In my 400 sum criminal and civil jury trials, I have heard a great many very good closing arguments. Not so much with opening statements. Even among very well-prepared and very good trial lawyers, their opening statements are often not as well crafted as the rest of the trial and do not show-case their considerable skills.
I offer the following observations focusing on criminal jury trials.
RULE NUMBER ONE: All great trial lawyers are great story tellers, but not all great storytelling lawyers are great trial lawyers. It takes more than just being a great story teller to be a great trial lawyer but I am convinced you can’t be a great trial lawyer without being a great story teller.
RULE NUMBER TWO: The most common yet worst way to give an opening statement. Several AUSA’s and many defense lawyers fall into this mode: They simply summarize what each witness will tell the jury. “And next, Mr.Jones will tell you he bought meth on one occasion from Mr. Smith, who claimed his source was the defendant, but that Mr. Jones did not know the defendant.” And then does the same thing with the 18 other witnesses not in any chronological, thoughtful, or helpful order. Just a bunch of mish-mash facts, but no story.
The jurors generally have a glazed look on their faces and are very excited – about the lawyer sitting down as soon as possible. I have heard far too many like this and they make my skin crawl. Several years ago, in an effort to prevent a lawyer from continuing to inflict his cruel and usual punishment on the jury, I spontaneously flashed on my big evidence screen at the conclusion of the opening: “Please take a piece of paper out of your notebooks and answer the following question “yes” or “no”: Do you have a basic understanding of the prosecution’s case?” I waited till the end of the trial after the jurors began deliberations and revealed the score to the lawyers: 12 said “no” and only one said “yes.” Lawyer cured.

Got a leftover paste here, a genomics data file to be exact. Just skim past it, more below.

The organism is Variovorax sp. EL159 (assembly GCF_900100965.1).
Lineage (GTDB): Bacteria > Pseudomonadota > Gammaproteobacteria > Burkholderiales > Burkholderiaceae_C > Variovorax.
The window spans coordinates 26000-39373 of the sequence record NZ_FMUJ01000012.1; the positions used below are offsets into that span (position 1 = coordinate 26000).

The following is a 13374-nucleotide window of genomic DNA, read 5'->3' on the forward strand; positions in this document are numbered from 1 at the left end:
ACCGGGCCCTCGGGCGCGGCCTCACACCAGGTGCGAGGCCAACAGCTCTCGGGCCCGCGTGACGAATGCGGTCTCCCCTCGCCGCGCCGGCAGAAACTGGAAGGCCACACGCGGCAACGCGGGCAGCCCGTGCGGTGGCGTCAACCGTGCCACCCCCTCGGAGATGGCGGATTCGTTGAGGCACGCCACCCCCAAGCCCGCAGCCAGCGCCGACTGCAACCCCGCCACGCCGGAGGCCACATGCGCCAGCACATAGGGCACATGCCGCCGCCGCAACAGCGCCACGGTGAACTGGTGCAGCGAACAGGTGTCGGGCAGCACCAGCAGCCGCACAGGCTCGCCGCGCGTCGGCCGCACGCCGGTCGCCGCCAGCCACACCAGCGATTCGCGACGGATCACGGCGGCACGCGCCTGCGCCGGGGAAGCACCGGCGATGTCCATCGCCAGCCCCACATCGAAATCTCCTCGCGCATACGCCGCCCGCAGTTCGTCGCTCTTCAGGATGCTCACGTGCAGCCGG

RULE NUMBER THREE: How to tell a story. Telling a story in opening statements is like weaving a tapestry. You have to weave enough of the tapestry so one can get a strong impression of what it will look like when it is finished, but if you give too much detail upfront, it is too cluttered to visualize the finished tapestry. It’s a fine line, indeed.
RULE NUMBER FOUR: Every opening statement needs a Grabber. I define a Grabber as the first 30-45 seconds of the opening statement that grabs the jurors’ attention and momentarily places them in a state of rapture. How is this possible, you ask?
Here is a simple example by a defense lawyer in a cocaine conspiracy trial:
Pretend for a moment that the 4 kilos of cocaine that this case is about had both eyes and ears. For simplicity, I will call the 4 kilos simply Kilo. There will be no evidence that Kilo ever saw or heard my client in Mexico when Kilo was manufactured, or while Kilo crossed the border into Texas, nor when Kilo traveled by van to Sioux City.
The evidence will conclusively establish that the first time Kilo ever saw or heard my client was in hotel room 237 at the local Holiday Inn when the transaction involving 6 individuals was videotaped by law enforcement officers doing their job. Nothing on the videotape establishes anything more than mere presence. Nothing Kilo saw or heard establishes anything more than mere presence.
It would be a violation of federal law, the U.S. constitution, the judge’s jury instructions and your constitutional oath and role as jurors to convict Mr. Hernandez because he was merely present at the scene of this drug transaction. At the end of the trial, if Kilo could talk he would tell you Mr. Hernandez is not guilty based on the evidence. And I am telling you the same thing.”
Ed. Note: Here’s the second installment of Judge Bennett’s Art of Opening Statements rules.